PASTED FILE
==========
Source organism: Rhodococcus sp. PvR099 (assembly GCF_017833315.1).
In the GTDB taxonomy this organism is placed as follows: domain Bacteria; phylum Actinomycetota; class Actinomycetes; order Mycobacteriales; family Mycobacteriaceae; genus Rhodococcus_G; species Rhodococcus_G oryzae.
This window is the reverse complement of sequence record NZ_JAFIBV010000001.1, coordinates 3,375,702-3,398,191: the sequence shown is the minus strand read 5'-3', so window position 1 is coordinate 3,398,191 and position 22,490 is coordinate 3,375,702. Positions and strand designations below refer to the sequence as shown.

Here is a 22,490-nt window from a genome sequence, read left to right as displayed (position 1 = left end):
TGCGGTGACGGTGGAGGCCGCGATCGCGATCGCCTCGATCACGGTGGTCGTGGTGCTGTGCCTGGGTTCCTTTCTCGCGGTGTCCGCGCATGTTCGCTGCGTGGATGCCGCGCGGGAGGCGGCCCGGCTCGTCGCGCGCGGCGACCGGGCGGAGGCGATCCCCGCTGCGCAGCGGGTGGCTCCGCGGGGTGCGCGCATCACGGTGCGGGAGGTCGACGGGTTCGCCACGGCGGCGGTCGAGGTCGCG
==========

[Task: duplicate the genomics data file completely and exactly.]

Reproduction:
Source organism: Rhodococcus sp. PvR099 (assembly GCF_017833315.1).
In the GTDB taxonomy this organism is placed as follows: domain Bacteria; phylum Actinomycetota; class Actinomycetes; order Mycobacteriales; family Mycobacteriaceae; genus Rhodococcus_G; species Rhodococcus_G oryzae.
This window is the reverse complement of sequence record NZ_JAFIBV010000001.1, coordinates 3,375,702-3,398,191: the sequence shown is the minus strand read 5'-3', so window position 1 is coordinate 3,398,191 and position 22,490 is coordinate 3,375,702. Positions and strand designations below refer to the sequence as shown.

Here is a 22,490-nt window from a genome sequence, read left to right as displayed (position 1 = left end):
TGCGGTGACGGTGGAGGCCGCGATCGCGATCGCCTCGATCACGGTGGTCGTGGTGCTGTGCCTGGGTTCCTTTCTCGCGGTGTCCGCGCATGTTCGCTGCGTGGATGCCGCGCGGGAGGCGGCCCGGCTCGTCGCGCGCGGCGACCGGGCGGAGGCGATCCCCGCTGCGCAGCGGGTGGCTCCGCGGGGTGCGCGCATCACGGTGCGGGAGGTCGACGGGTTCGCCACGGCGGCGGTCGAGGTCGCG